Thank you Hitcents for sending us a copy of this game!
Draw a Stickman: Epic came out in November of 2012 and is available on many mobile platforms with ad supported and paid versions. Even the paid versions have in-app purchases to unlock all of the levels or add armor to toughen up the main character a bit. The Xbox One version is by far the most expensive and has little to show for the price increase other than Kinect support which is better left disabled.
No matter what version of the game you play, the premise and levels are pretty much the same. I did notice some minor level deviations from the Android version when playing the Xbox One version though. The game starts with you drawing a stickman and then a friend for them because they're lonely. The friendship is short lived as the friend is whisked away by the evil Zarp.
As the title suggests, there is a lot of drawing in this game. Fortunately, you don't have to be good at drawing to succeed. In fact, you can usually get away with scribbles or whatever you feel like doodling. At first, you only have four colors to work with. Each level has a hidden color that will become available if you discover and unlock it. There are also puzzle pieces and missing pages to the back-story of the magical pencil that brings doodles to life.
There are only fourteen levels and they gradually unlock depending on how you solve them. There is some re-playability with the hidden items, but the main story can be beaten in a couple of hours. The main character and the friend can be re-drawn and re-named at any time without losing any story progress.
Each level has between one and three pencils available to choose from. The pencils give you the ability to draw fire, rain/lightning clouds, axes, and keys to clear away the obstacles in your way. Again the drawings don't have to look like anything like they are suppose to. If you feel like opening a gate or a treasure box with a square box, go for it!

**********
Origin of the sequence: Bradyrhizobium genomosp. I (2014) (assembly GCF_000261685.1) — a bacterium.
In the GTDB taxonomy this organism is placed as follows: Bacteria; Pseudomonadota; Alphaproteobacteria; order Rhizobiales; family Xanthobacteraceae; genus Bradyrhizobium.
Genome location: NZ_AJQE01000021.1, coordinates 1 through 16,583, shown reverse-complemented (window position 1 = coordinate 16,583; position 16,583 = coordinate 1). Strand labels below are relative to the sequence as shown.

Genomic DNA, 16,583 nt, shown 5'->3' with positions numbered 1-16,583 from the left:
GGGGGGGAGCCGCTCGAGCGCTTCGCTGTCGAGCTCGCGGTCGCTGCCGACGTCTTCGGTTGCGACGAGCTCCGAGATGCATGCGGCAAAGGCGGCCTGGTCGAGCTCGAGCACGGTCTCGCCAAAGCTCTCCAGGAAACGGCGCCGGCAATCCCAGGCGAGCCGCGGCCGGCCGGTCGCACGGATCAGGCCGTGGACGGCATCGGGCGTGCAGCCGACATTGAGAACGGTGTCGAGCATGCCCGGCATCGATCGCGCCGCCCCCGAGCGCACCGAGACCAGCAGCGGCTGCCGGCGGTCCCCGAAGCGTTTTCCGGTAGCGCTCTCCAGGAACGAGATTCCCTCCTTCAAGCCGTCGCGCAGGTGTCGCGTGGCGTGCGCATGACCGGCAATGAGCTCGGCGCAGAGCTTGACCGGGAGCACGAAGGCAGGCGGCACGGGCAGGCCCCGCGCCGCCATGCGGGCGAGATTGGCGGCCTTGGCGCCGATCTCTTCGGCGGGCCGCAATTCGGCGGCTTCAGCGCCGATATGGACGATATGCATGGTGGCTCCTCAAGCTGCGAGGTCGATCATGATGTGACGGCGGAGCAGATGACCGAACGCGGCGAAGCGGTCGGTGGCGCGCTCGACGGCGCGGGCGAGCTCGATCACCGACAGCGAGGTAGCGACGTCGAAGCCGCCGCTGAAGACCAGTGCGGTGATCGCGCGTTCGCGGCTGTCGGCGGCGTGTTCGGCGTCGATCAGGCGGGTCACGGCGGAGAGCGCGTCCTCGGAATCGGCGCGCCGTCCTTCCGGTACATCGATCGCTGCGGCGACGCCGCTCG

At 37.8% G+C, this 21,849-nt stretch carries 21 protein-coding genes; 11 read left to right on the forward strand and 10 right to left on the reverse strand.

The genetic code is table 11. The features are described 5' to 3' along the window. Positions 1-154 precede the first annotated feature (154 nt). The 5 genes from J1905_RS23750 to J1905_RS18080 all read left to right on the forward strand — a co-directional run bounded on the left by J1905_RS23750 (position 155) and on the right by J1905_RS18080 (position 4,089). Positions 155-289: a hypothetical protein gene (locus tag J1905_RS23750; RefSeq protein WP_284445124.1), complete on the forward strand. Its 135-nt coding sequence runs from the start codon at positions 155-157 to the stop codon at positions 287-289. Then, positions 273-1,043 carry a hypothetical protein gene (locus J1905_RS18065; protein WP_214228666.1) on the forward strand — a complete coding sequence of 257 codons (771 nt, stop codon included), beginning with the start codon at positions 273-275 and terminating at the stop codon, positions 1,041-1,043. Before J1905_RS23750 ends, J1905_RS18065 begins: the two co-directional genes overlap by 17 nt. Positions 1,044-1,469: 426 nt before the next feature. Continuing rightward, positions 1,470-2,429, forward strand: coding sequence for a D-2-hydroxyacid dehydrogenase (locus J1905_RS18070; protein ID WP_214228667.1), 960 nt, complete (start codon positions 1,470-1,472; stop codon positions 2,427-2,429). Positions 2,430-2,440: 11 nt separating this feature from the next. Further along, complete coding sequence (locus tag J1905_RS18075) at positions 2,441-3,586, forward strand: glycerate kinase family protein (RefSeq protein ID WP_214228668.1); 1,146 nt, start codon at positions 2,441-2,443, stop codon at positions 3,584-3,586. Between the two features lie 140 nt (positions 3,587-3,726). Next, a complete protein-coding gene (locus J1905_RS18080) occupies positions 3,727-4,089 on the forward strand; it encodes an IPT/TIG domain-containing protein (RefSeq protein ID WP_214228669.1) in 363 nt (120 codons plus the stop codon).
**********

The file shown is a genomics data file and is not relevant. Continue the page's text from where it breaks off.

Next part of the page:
One downside to using out of control scribbles is that they may unintentionally destroy some of the surrounding environment. The 2D world is relatively simple looking, but works well with this style of game.
The audio is nothing special and the voice acting is rather minimal. Zarp has a diabolical laugh, but all of the dialogue is text based. The background music is fitting, but ultimately forgettable.
Using the Kinect to draw was pretty frustrating. To move the cursor around you have to use your index finger. To draw, you have to move your fingers into a pinching position. Getting out of the drawing mode is a bit sketchy and often ruined a semi-cohesive drawing. Thankfully, the Y button is able to undo the last brush stroke(s). When the Kinect is disabled, the analog stick is used for positioning while the trigger is used for drawing. Those controls are way more accurate than the Kinect, hands down. The tablet and mobile versions are vastly superior and more suitable for this type of game.
In fact, the mobile versions are a quarter of the price or even free if you don't mind ads. Even after the optional in-app purchases it's still cheaper than the Xbox One version. Despite the ability to die horrible deaths and inflict pain and suffering to monsters and the environment, Draw a Stickman: Epic is a pretty family friendly game. In the end, the Xbox One version is playable, but the mobile versions are more enjoyable and a better value. If you like free entertainment check out the ad supported version or the website episodes.